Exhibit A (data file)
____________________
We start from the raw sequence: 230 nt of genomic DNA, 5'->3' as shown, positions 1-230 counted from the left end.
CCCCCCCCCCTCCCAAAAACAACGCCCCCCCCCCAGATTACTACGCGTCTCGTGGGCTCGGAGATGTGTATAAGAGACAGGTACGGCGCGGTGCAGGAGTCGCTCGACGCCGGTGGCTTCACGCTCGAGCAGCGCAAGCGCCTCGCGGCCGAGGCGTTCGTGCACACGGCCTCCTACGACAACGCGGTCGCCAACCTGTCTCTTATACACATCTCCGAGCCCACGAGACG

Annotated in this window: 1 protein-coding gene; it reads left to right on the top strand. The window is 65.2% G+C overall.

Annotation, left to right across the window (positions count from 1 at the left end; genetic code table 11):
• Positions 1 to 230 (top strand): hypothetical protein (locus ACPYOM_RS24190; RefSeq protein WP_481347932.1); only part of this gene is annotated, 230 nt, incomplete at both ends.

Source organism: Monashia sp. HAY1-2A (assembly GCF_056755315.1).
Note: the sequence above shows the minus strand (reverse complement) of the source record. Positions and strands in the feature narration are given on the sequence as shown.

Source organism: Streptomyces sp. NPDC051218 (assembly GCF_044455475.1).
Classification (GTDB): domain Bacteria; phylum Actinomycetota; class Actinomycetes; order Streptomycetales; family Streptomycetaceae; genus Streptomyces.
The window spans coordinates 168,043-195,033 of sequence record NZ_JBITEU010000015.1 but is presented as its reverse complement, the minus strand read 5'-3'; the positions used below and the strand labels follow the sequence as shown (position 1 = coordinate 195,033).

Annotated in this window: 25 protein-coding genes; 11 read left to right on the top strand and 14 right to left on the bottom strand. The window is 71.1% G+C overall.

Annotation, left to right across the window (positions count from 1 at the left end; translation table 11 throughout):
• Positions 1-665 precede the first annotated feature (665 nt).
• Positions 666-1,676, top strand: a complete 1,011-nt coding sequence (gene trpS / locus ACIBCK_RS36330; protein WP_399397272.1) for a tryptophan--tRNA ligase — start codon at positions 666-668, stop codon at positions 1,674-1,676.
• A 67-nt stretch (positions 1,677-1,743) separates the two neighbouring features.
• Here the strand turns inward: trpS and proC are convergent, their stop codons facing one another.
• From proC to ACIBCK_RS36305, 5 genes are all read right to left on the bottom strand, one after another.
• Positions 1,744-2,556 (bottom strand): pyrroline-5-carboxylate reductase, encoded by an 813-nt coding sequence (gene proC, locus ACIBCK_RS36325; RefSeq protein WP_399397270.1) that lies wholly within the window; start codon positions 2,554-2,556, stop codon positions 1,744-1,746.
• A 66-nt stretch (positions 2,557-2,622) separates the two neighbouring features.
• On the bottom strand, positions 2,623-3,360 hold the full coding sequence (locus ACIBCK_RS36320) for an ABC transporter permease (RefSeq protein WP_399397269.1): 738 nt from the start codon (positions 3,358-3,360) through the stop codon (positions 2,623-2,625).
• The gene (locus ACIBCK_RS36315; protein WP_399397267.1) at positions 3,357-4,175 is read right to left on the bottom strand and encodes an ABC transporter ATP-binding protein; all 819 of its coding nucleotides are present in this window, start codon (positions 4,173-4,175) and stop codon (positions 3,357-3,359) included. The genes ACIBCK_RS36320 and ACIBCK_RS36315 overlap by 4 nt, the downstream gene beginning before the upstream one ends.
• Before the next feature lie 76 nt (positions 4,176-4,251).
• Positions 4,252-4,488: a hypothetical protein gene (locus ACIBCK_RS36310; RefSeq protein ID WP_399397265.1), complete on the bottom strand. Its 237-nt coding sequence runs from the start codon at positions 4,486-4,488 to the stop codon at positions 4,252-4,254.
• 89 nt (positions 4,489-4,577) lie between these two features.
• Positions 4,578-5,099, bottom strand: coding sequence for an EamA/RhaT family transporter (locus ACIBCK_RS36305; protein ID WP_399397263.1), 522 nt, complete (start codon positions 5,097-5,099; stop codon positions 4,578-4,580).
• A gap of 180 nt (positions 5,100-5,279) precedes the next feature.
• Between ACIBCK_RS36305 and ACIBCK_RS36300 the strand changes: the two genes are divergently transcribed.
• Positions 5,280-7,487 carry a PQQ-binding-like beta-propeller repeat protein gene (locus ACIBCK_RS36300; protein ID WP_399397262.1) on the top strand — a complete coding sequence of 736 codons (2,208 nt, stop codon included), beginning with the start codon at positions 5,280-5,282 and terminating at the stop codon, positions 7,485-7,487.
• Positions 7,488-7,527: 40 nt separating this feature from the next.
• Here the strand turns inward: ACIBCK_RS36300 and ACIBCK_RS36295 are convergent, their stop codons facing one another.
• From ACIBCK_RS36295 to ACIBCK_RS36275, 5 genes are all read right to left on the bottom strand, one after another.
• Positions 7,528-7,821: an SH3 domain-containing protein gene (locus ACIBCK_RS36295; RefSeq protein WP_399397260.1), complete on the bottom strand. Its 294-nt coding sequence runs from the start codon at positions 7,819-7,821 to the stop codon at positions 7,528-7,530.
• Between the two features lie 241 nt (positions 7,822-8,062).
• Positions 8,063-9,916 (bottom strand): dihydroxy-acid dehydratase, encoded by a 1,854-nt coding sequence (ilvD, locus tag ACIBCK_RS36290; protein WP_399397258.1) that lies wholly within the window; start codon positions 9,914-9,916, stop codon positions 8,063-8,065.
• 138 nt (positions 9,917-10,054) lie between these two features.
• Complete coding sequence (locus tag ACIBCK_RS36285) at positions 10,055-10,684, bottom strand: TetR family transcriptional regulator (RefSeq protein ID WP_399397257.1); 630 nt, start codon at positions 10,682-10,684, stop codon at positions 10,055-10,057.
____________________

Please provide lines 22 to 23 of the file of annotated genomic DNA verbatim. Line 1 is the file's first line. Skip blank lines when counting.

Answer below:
• Before the next feature lie 76 nt (positions 4,176-4,251).
• Positions 4,252-4,488: a hypothetical protein gene (locus ACIBCK_RS36310; RefSeq protein ID WP_399397265.1), complete on the bottom strand. Its 237-nt coding sequence runs from the start codon at positions 4,486-4,488 to the stop codon at positions 4,252-4,254.